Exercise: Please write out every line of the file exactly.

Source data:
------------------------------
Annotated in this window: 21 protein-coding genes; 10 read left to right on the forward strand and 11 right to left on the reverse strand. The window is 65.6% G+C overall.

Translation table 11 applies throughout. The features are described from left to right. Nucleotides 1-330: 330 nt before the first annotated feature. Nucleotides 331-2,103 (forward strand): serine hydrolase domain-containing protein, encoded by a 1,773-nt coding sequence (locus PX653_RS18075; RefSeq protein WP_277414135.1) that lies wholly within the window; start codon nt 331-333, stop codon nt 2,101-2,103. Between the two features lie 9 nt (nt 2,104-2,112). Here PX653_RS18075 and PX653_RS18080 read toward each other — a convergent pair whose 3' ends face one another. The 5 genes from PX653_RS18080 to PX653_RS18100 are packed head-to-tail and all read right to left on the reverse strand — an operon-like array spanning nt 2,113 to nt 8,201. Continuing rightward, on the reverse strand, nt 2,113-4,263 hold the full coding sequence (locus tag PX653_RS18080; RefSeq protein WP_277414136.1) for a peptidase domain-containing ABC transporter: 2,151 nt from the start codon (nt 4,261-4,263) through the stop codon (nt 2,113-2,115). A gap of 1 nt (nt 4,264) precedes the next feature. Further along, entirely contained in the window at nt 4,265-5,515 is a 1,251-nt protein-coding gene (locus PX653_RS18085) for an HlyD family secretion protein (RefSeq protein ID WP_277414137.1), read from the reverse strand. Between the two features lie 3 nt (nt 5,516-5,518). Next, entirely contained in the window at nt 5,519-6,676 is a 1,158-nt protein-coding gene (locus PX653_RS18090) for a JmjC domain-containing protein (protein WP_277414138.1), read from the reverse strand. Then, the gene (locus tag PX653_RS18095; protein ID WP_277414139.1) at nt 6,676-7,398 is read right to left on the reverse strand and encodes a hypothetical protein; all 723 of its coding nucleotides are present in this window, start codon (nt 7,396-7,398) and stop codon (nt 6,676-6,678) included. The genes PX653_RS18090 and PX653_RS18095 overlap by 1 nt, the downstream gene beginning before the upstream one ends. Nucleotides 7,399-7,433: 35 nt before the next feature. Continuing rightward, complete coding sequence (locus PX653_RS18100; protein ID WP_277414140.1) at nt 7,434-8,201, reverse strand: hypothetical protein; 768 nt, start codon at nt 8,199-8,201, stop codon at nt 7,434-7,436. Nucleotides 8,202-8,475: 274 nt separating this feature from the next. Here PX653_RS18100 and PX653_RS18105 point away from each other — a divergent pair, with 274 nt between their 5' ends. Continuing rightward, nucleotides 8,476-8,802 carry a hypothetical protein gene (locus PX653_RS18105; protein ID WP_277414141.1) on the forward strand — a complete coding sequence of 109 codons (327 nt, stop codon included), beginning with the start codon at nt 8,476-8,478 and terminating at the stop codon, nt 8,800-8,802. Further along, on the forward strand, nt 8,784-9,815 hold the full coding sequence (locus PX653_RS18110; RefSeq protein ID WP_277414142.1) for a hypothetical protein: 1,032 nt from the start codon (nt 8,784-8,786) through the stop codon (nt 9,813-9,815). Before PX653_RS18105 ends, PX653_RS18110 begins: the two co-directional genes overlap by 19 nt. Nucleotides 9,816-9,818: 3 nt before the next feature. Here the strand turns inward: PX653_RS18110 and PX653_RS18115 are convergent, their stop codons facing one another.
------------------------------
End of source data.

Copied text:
Annotated in this window: 21 protein-coding genes; 10 read left to right on the forward strand and 11 right to left on the reverse strand. The window is 65.6% G+C overall.

Translation table 11 applies throughout. The features are described from left to right. Nucleotides 1-330: 330 nt before the first annotated feature. Nucleotides 331-2,103 (forward strand): serine hydrolase domain-containing protein, encoded by a 1,773-nt coding sequence (locus PX653_RS18075; RefSeq protein WP_277414135.1) that lies wholly within the window; start codon nt 331-333, stop codon nt 2,101-2,103. Between the two features lie 9 nt (nt 2,104-2,112). Here PX653_RS18075 and PX653_RS18080 read toward each other — a convergent pair whose 3' ends face one another. The 5 genes from PX653_RS18080 to PX653_RS18100 are packed head-to-tail and all read right to left on the reverse strand — an operon-like array spanning nt 2,113 to nt 8,201. Continuing rightward, on the reverse strand, nt 2,113-4,263 hold the full coding sequence (locus tag PX653_RS18080; RefSeq protein WP_277414136.1) for a peptidase domain-containing ABC transporter: 2,151 nt from the start codon (nt 4,261-4,263) through the stop codon (nt 2,113-2,115). A gap of 1 nt (nt 4,264) precedes the next feature. Further along, entirely contained in the window at nt 4,265-5,515 is a 1,251-nt protein-coding gene (locus PX653_RS18085) for an HlyD family secretion protein (RefSeq protein ID WP_277414137.1), read from the reverse strand. Between the two features lie 3 nt (nt 5,516-5,518). Next, entirely contained in the window at nt 5,519-6,676 is a 1,158-nt protein-coding gene (locus PX653_RS18090) for a JmjC domain-containing protein (protein WP_277414138.1), read from the reverse strand. Then, the gene (locus tag PX653_RS18095; protein ID WP_277414139.1) at nt 6,676-7,398 is read right to left on the reverse strand and encodes a hypothetical protein; all 723 of its coding nucleotides are present in this window, start codon (nt 7,396-7,398) and stop codon (nt 6,676-6,678) included. The genes PX653_RS18090 and PX653_RS18095 overlap by 1 nt, the downstream gene beginning before the upstream one ends. Nucleotides 7,399-7,433: 35 nt before the next feature. Continuing rightward, complete coding sequence (locus PX653_RS18100; protein ID WP_277414140.1) at nt 7,434-8,201, reverse strand: hypothetical protein; 768 nt, start codon at nt 8,199-8,201, stop codon at nt 7,434-7,436. Nucleotides 8,202-8,475: 274 nt separating this feature from the next. Here PX653_RS18100 and PX653_RS18105 point away from each other — a divergent pair, with 274 nt between their 5' ends. Continuing rightward, nucleotides 8,476-8,802 carry a hypothetical protein gene (locus PX653_RS18105; protein ID WP_277414141.1) on the forward strand — a complete coding sequence of 109 codons (327 nt, stop codon included), beginning with the start codon at nt 8,476-8,478 and terminating at the stop codon, nt 8,800-8,802. Further along, on the forward strand, nt 8,784-9,815 hold the full coding sequence (locus PX653_RS18110; RefSeq protein ID WP_277414142.1) for a hypothetical protein: 1,032 nt from the start codon (nt 8,784-8,786) through the stop codon (nt 9,813-9,815). Before PX653_RS18105 ends, PX653_RS18110 begins: the two co-directional genes overlap by 19 nt. Nucleotides 9,816-9,818: 3 nt before the next feature. Here the strand turns inward: PX653_RS18110 and PX653_RS18115 are convergent, their stop codons facing one another.